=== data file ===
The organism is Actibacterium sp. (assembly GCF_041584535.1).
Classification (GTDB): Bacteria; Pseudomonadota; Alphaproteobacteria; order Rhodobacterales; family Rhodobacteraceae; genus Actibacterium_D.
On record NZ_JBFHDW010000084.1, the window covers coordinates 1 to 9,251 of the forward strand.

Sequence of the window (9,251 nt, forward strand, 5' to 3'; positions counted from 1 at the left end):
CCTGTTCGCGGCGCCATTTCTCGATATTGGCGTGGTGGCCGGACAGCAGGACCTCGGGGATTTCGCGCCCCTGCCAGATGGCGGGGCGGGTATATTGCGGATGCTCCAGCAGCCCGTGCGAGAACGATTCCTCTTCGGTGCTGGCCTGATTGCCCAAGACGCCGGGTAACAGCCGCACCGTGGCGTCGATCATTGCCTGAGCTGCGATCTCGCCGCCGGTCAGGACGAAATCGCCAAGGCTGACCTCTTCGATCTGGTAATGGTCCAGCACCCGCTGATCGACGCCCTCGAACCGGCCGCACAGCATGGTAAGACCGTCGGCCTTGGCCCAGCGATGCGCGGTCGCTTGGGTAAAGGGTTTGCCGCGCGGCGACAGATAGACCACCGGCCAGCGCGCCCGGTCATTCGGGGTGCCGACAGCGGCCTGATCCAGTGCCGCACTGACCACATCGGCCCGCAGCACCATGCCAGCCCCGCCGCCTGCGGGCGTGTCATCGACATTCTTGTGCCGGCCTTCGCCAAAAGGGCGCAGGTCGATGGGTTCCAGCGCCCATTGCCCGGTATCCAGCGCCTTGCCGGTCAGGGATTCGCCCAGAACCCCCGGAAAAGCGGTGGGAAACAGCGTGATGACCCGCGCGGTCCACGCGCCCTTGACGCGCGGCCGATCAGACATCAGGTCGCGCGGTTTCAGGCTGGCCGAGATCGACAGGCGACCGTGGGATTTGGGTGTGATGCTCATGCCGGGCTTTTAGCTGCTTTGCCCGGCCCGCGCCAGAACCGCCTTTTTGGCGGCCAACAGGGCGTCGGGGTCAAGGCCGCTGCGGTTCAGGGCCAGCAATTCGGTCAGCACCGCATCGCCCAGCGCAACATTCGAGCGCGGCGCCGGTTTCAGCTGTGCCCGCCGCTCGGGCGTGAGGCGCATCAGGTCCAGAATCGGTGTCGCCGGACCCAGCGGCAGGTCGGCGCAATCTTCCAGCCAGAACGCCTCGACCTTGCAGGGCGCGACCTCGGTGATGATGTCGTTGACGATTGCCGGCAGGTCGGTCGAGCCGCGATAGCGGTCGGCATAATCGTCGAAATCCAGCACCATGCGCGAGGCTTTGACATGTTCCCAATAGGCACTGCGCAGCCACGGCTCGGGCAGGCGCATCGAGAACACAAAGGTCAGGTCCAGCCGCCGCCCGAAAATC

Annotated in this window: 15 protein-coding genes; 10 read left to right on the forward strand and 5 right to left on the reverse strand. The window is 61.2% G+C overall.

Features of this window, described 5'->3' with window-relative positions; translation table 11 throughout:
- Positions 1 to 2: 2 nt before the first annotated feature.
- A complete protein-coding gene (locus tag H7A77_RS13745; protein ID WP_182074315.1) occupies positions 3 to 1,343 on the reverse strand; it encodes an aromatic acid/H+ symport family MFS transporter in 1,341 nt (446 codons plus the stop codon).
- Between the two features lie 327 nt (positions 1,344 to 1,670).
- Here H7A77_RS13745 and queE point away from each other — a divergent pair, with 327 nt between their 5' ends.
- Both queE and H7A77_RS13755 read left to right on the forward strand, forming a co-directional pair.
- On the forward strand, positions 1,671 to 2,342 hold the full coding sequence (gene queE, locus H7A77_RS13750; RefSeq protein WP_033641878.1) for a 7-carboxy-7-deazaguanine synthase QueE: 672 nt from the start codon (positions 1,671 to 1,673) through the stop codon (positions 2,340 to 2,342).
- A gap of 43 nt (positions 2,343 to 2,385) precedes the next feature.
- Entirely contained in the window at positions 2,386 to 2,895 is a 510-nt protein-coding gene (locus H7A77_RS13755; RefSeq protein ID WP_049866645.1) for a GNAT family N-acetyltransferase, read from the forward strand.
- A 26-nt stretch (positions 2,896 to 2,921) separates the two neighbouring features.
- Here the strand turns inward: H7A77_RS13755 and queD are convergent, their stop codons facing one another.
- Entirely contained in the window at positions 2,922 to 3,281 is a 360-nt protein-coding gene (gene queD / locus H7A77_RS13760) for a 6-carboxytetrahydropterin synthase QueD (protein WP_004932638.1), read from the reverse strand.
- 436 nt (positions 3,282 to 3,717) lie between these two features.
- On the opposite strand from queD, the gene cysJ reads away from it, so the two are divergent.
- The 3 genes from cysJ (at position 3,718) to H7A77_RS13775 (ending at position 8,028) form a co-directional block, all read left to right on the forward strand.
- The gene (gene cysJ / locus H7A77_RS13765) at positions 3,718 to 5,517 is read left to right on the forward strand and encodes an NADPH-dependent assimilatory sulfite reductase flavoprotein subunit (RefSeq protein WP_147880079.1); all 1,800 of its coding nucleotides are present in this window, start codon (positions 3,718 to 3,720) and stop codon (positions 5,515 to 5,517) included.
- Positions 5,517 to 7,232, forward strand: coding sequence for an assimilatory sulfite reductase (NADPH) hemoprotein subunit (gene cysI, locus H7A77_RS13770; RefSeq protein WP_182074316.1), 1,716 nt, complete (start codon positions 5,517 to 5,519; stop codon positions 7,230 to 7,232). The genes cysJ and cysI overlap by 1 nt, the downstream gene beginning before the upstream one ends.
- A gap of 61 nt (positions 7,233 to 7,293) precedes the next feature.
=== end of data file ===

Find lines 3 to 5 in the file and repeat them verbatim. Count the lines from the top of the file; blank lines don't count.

On record NZ_JBFHDW010000084.1, the window covers coordinates 1 to 9,251 of the forward strand.

Sequence of the window (9,251 nt, forward strand, 5' to 3'; positions counted from 1 at the left end):
CCTGTTCGCGGCGCCATTTCTCGATATTGGCGTGGTGGCCGGACAGCAGGACCTCGGGGATTTCGCGCCCCTGCCAGATGGCGGGGCGGGTATATTGCGGATGCTCCAGCAGCCCGTGCGAGAACGATTCCTCTTCGGTGCTGGCCTGATTGCCCAAGACGCCGGGTAACAGCCGCACCGTGGCGTCGATCATTGCCTGAGCTGCGATCTCGCCGCCGGTCAGGACGAAATCGCCAAGGCTGACCTCTTCGATCTGGTAATGGTCCAGCACCCGCTGATCGACGCCCTCGAACCGGCCGCACAGCATGGTAAGACCGTCGGCCTTGGCCCAGCGATGCGCGGTCGCTTGGGTAAAGGGTTTGCCGCGCGGCGACAGATAGACCACCGGCCAGCGCGCCCGGTCATTCGGGGTGCCGACAGCGGCCTGATCCAGTGCCGCACTGACCACATCGGCCCGCAGCACCATGCCAGCCCCGCCGCCTGCGGGCGTGTCATCGACATTCTTGTGCCGGCCTTCGCCAAAAGGGCGCAGGTCGATGGGTTCCAGCGCCCATTGCCCGGTATCCAGCGCCTTGCCGGTCAGGGATTCGCCCAGAACCCCCGGAAAAGCGGTGGGAAACAGCGTGATGACCCGCGCGGTCCACGCGCCCTTGACGCGCGGCCGATCAGACATCAGGTCGCGCGGTTTCAGGCTGGCCGAGATCGACAGGCGACCGTGGGATTTGGGTGTGATGCTCATGCCGGGCTTTTAGCTGCTTTGCCCGGCCCGCGCCAGAACCGCCTTTTTGGCGGCCAACAGGGCGTCGGGGTCAAGGCCGCTGCGGTTCAGGGCCAGCAATTCGGTCAGCACCGCATCGCCCAGCGCAACATTCGAGCGCGGCGCCGGTTTCAGCTGTGCCCGCCGCTCGGGCGTGAGGCGCATCAGGTCCAGAATCGGTGTCGCCGGACCCAGCGGCAGGTCGGCGCAATCTTCCAGCCAGAACGCCTCGACCTTGCAGGGCGCGACCTCGGTGATGATGTCGTTGACGATTGCCGGCAGGTCGGTCGAGCCGCGATAGCGGTCGGCATAATCGTCGAAATCCAGCACCATGCGCGAGGCTTTGACATGTTCCCAATAGGCACTGCGCAGCCACGGCTCGGGCAGGCGCATCGAGAACACAAAGGTCAGGTCCAGCCGCCGCCCGAAAATC